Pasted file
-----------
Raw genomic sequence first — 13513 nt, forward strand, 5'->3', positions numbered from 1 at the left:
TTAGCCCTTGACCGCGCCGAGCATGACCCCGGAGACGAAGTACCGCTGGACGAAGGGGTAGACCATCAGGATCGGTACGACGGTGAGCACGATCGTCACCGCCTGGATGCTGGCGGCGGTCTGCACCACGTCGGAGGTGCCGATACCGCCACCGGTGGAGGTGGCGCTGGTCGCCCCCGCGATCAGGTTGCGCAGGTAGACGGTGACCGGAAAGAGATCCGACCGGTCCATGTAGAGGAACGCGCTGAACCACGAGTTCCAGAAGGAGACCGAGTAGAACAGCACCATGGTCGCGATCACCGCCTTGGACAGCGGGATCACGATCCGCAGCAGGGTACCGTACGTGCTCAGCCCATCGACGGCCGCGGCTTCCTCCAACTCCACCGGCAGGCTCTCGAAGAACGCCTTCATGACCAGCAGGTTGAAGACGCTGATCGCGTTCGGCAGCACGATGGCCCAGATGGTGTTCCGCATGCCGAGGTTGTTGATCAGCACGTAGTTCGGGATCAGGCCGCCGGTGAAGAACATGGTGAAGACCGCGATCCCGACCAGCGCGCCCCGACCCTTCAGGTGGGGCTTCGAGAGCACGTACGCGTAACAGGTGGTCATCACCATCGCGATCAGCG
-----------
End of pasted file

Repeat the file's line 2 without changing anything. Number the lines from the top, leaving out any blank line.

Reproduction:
TTAGCCCTTGACCGCGCCGAGCATGACCCCGGAGACGAAGTACCGCTGGACGAAGGGGTAGACCATCAGGATCGGTACGACGGTGAGCACGATCGTCACCGCCTGGATGCTGGCGGCGGTCTGCACCACGTCGGAGGTGCCGATACCGCCACCGGTGGAGGTGGCGCTGGTCGCCCCCGCGATCAGGTTGCGCAGGTAGACGGTGACCGGAAAGAGATCCGACCGGTCCATGTAGAGGAACGCGCTGAACCACGAGTTCCAGAAGGAGACCGAGTAGAACAGCACCATGGTCGCGATCACCGCCTTGGACAGCGGGATCACGATCCGCAGCAGGGTACCGTACGTGCTCAGCCCATCGACGGCCGCGGCTTCCTCCAACTCCACCGGCAGGCTCTCGAAGAACGCCTTCATGACCAGCAGGTTGAAGACGCTGATCGCGTTCGGCAGCACGATGGCCCAGATGGTGTTCCGCATGCCGAGGTTGTTGATCAGCACGTAGTTCGGGATCAGGCCGCCGGTGAAGAACATGGTGAAGACCGCGATCCCGACCAGCGCGCCCCGACCCTTCAGGTGGGGCTTCGAGAGCACGTACGCGTAACAGGTGGTCATCACCATCGCGATCAGCG